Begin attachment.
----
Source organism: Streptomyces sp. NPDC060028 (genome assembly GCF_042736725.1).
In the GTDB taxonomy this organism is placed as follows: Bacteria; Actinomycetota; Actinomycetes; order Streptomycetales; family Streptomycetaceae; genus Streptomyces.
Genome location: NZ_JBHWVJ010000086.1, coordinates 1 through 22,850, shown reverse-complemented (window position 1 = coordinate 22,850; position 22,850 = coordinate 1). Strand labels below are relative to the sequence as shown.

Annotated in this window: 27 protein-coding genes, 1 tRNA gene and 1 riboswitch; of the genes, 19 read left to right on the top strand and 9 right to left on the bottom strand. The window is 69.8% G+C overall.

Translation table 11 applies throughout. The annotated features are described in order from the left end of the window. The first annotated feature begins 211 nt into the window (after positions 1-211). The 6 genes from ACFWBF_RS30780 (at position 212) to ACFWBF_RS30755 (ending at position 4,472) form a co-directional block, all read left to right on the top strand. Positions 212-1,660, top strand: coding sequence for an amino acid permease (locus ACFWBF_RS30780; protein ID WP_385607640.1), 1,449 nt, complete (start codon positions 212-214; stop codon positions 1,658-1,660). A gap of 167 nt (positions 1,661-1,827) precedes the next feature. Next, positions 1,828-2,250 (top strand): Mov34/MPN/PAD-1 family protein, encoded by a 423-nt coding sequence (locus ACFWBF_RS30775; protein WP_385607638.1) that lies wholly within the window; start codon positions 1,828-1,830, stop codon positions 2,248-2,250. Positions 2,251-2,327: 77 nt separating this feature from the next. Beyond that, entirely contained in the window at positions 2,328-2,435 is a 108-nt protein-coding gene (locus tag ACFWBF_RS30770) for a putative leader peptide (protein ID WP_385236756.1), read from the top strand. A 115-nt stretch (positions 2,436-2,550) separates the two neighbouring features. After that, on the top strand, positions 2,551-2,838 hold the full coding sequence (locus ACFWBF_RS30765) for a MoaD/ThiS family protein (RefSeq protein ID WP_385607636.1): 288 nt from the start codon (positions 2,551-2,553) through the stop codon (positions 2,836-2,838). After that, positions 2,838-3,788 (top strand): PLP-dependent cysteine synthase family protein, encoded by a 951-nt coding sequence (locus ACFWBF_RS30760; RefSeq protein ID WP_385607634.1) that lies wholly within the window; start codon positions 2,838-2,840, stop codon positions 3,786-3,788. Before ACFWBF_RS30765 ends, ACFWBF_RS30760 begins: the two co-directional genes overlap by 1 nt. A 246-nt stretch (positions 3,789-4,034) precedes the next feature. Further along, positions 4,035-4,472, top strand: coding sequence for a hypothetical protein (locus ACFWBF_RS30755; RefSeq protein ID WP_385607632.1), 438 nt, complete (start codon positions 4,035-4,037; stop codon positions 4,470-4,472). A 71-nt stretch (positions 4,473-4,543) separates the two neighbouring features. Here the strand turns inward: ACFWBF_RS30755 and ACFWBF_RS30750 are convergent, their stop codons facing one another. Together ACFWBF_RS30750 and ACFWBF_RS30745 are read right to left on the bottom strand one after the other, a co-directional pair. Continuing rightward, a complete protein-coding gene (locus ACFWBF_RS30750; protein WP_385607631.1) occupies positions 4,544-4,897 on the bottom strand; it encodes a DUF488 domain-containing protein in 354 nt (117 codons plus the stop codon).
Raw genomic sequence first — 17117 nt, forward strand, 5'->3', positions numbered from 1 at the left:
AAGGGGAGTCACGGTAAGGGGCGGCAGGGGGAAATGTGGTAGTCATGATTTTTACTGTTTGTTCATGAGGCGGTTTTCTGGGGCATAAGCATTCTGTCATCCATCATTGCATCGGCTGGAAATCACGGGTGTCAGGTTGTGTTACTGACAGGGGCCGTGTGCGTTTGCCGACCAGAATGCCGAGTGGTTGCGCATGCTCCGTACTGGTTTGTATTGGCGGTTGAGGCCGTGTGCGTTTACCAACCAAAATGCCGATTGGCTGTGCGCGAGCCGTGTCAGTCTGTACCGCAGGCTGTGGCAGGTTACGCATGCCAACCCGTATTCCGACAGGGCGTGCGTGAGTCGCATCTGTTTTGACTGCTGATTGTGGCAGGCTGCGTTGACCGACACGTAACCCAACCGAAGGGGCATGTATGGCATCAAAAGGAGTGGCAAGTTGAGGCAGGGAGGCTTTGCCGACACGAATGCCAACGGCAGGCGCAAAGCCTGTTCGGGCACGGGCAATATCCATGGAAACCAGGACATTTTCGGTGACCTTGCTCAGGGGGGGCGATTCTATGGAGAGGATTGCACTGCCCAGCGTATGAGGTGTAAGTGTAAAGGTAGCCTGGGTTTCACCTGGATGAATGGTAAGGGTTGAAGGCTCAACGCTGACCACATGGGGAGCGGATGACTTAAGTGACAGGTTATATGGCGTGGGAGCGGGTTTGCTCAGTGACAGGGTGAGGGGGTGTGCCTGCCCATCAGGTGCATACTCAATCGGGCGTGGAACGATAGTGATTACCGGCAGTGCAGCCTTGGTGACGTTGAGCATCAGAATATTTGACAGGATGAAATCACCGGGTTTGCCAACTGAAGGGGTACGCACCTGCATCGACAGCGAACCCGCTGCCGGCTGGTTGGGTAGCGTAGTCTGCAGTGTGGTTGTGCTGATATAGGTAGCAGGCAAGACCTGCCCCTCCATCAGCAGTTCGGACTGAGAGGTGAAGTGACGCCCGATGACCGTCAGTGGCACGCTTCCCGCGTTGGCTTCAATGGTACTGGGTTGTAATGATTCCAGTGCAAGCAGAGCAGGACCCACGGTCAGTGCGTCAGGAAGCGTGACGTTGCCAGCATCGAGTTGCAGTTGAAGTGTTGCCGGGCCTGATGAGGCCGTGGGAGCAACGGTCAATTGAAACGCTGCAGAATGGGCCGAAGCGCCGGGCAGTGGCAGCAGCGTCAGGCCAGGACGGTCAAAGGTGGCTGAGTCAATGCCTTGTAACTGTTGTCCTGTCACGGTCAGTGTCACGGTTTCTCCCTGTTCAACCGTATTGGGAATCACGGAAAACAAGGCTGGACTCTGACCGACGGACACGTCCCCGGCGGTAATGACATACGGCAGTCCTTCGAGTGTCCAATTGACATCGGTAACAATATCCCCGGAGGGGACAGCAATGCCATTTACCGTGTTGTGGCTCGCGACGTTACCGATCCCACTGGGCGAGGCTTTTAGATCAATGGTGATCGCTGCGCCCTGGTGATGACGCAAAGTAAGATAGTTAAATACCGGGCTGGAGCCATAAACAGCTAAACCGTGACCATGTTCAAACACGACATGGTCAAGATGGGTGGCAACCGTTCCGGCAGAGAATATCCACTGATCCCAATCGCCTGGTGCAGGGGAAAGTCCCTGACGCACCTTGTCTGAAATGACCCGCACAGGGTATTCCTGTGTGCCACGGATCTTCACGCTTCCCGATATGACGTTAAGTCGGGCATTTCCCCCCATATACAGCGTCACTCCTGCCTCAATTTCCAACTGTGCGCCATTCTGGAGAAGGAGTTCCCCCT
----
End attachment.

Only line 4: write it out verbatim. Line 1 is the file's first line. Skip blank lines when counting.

Annotated in this window: 27 protein-coding genes, 1 tRNA gene and 1 riboswitch; of the genes, 19 read left to right on the top strand and 9 right to left on the bottom strand. The window is 69.8% G+C overall.